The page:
Specifically, how are you determining the carrying capacity of deer for your land?

Hoytvectrix

5 year old buck +
Hunting season has started for some or will start soon for most. Doe harvests are obviously a great tool for managing your deer herd. I've read a bunch on the importance of it, but most biologists or people seemingly in the know seem to be light on the details for deciding when and how much should be done.

What do you use for determining when and how many deer you should be harvesting?

Summer or fall browse pressure?
Winter browse?
Trail camera surveys?
 

Hoytvectrix

5 year old buck +
Some context. We have been aggressively expanding the food on our properties in Northern MO. The deer numbers have obviously increased but it isn't obvious if we should be more aggressive on taking does.
 

Bill

Administrator
No biologist here. But I grew up hunting in Pennsylvania when does were protected.
Not unusual to see a group of 20 Does and a spike. That was to many does.

In my neck of MO we’re a long way from that. Again no biologist. But I’d like 3 or 4 to 1. I’m finally at about 2 to 1 and things are better from the stand.

In PA back in the day a spike bred everything. In Mo today the spikes run around early but just feed in November.

Somewhere between 3 to 1 for me unless I see a negative affect.
 

Hoytvectrix

5 year old buck +
No biologist here. But I grew up hunting in Pennsylvania when does were protected.
Not unusual to see a group of 20 Does and a spike. That was to many does.

In my neck of MO we’re a long way from that. Again no biologist. But I’d like 3 or 4 to 1. I’m finally at about 2 to 1 and things are better from the stand.

In PA back in the day a spike bred everything. In Mo today the spikes run around early but just feed in November.

Somewhere between 3 to 1 for me unless I see a negative affect.
Is that ratio determined from stand sits or from trail cam info or both?
 

Bill

Administrator
Is that ratio determined from stand sits or from trail cam info or both?
Both, but the trail cam pics lie at times. In the summer bucks to does are probably around 1 to 1. I have lots of easy food.

Once hard horn comes on the bucks disperse and their numbers drop until late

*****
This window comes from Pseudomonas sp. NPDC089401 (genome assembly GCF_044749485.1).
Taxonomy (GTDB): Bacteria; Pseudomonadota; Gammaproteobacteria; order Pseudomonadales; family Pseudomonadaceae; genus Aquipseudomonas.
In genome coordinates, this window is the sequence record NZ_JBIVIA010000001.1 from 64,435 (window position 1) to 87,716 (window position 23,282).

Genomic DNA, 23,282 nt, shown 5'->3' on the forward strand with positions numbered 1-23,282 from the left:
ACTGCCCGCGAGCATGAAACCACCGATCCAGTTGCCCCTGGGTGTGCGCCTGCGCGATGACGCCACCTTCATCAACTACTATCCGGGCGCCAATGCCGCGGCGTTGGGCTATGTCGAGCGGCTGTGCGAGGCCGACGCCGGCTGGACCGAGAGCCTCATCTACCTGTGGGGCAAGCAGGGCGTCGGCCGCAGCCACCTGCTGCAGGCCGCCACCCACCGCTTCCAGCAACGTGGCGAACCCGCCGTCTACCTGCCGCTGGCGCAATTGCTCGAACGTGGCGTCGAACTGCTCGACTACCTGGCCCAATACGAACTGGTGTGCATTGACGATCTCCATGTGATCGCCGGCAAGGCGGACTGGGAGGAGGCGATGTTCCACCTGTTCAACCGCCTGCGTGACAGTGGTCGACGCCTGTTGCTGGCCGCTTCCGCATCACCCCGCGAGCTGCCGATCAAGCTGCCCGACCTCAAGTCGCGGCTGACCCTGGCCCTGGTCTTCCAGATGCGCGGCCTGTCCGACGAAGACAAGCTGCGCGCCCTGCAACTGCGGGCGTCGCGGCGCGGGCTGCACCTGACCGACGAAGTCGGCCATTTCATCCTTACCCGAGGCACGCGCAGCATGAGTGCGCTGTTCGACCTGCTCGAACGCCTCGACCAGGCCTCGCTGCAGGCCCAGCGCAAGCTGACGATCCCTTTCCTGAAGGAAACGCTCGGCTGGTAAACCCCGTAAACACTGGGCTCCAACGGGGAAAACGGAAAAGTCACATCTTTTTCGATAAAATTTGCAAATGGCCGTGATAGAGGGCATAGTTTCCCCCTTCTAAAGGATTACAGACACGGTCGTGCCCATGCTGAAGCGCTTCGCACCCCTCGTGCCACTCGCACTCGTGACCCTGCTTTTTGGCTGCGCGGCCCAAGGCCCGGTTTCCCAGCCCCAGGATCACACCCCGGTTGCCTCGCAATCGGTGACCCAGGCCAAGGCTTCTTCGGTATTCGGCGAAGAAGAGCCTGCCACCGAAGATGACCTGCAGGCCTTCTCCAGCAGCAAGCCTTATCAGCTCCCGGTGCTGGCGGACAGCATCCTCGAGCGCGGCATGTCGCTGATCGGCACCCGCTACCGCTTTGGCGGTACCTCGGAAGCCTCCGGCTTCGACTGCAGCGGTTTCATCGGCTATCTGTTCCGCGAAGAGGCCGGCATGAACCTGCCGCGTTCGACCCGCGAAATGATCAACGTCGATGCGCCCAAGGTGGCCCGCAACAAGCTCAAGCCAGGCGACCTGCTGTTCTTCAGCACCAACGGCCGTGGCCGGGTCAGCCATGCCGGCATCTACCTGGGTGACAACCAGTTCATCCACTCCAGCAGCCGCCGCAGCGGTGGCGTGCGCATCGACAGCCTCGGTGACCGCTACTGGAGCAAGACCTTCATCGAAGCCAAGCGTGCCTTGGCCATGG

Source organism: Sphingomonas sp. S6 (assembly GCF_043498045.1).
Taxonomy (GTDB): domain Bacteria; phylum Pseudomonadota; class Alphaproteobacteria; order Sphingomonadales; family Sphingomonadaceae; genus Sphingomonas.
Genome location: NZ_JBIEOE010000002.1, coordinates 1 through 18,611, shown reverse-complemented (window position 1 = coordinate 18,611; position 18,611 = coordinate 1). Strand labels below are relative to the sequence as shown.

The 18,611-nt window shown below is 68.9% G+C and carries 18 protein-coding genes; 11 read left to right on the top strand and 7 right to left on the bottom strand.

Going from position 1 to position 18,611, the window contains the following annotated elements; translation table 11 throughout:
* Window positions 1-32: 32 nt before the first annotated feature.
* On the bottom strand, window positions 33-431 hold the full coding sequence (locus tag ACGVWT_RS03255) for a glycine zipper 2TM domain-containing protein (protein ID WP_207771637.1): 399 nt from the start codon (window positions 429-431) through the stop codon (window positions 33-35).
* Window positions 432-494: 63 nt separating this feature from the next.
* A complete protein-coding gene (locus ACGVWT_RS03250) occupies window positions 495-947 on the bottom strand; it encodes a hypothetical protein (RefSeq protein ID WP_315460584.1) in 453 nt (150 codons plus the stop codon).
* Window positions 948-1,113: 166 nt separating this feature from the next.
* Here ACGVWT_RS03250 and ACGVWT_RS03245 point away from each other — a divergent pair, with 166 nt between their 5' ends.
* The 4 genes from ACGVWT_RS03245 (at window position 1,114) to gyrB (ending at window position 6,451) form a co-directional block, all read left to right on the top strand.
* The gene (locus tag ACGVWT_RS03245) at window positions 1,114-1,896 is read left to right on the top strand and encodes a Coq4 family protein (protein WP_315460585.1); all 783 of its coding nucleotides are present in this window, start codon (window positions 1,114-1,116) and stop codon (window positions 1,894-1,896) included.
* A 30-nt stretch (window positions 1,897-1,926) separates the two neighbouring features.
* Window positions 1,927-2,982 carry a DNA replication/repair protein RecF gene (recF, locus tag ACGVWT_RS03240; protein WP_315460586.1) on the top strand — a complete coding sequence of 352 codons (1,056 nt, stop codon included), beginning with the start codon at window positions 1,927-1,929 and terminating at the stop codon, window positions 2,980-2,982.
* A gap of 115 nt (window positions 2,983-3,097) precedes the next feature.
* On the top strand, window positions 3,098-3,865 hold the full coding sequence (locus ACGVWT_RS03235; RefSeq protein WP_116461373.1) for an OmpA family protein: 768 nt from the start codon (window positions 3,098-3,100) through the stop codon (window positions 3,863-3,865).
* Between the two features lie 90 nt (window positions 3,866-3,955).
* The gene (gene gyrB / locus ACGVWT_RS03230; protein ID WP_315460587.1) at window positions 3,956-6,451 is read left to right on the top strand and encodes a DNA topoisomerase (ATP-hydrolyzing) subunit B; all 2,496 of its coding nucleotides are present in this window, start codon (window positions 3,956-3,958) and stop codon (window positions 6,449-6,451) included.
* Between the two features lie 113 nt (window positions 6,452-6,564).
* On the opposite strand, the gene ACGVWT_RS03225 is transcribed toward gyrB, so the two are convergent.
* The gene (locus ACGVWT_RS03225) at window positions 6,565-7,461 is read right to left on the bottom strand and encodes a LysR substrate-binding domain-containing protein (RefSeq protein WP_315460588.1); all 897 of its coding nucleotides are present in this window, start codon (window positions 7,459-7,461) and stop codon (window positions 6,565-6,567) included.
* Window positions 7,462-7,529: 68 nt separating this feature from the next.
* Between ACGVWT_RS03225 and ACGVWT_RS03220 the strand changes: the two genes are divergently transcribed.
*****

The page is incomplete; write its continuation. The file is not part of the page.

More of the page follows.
December. In the fall it’s probably 1 buck to 2 or 3 does.

Again no biologist but it’s been working for us.
 

SwampCat

5 year old buck +
For me, about 2.5:1 does to bucks. But that doesnt nearly tell the whole story. It doesnt tell you anything about total deer density. Is that a deer per five acres or a deer per 60 acres. I average about a deer per five acres on my ground - based upon camera surveys. But, it isnt that high when you take into consideration my deer come and go off land that has a much lower density. And none of this takes into affect fawn recruitment. Simply put, total mortality can not exceed total recruitment. If your doe:fawn ratios are 1:1, you can kill a lot of deer without altering what you already have. If you have one doe to .3 fawns - like I normally have, that is a very low fawn recruitment and you probably ought to lay off the does.

I go mainly by the visual appearance of native browse - and fawn recruitment numbers.
 

SD51555

5 year old buck +
Up by me, it doesn't pay too much to worry about it. "Just one more year" often gets thwarted by a killer winter. We haven't had enough good years in a row to worry about true carrying capacity.
 

Tree Spud

5 year old buck +
If we could get to 2:1 I would be happy, that is the DNR's goal also. We are probably 4:1. When we had the deer donation for food program that the DNR sponsored, that really helped as hunters could take an extra doe or 2 and donate them. The woke activists complained that folks at food shelters should have better than venison ... idiots.